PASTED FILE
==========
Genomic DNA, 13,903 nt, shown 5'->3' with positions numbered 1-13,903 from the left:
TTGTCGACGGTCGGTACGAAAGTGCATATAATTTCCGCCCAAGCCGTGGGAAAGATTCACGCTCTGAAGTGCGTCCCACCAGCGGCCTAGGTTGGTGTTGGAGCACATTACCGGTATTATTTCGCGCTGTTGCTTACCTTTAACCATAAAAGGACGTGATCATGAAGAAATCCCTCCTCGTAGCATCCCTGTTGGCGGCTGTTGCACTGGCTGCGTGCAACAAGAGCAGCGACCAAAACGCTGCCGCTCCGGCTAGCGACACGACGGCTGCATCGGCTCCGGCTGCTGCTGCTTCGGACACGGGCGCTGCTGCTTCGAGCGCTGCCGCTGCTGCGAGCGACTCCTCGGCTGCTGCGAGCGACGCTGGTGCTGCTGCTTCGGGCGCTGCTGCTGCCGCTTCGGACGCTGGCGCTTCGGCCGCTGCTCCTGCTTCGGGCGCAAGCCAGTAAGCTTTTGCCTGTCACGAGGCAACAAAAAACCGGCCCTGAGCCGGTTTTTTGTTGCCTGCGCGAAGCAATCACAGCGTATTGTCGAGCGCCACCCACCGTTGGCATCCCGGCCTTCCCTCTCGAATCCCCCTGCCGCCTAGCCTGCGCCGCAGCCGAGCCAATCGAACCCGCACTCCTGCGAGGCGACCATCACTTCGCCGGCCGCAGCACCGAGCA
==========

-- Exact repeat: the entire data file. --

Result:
Genomic DNA, 13,903 nt, shown 5'->3' with positions numbered 1-13,903 from the left:
TTGTCGACGGTCGGTACGAAAGTGCATATAATTTCCGCCCAAGCCGTGGGAAAGATTCACGCTCTGAAGTGCGTCCCACCAGCGGCCTAGGTTGGTGTTGGAGCACATTACCGGTATTATTTCGCGCTGTTGCTTACCTTTAACCATAAAAGGACGTGATCATGAAGAAATCCCTCCTCGTAGCATCCCTGTTGGCGGCTGTTGCACTGGCTGCGTGCAACAAGAGCAGCGACCAAAACGCTGCCGCTCCGGCTAGCGACACGACGGCTGCATCGGCTCCGGCTGCTGCTGCTTCGGACACGGGCGCTGCTGCTTCGAGCGCTGCCGCTGCTGCGAGCGACTCCTCGGCTGCTGCGAGCGACGCTGGTGCTGCTGCTTCGGGCGCTGCTGCTGCCGCTTCGGACGCTGGCGCTTCGGCCGCTGCTCCTGCTTCGGGCGCAAGCCAGTAAGCTTTTGCCTGTCACGAGGCAACAAAAAACCGGCCCTGAGCCGGTTTTTTGTTGCCTGCGCGAAGCAATCACAGCGTATTGTCGAGCGCCACCCACCGTTGGCATCCCGGCCTTCCCTCTCGAATCCCCCTGCCGCCTAGCCTGCGCCGCAGCCGAGCCAATCGAACCCGCACTCCTGCGAGGCGACCATCACTTCGCCGGCCGCAGCACCGAGCA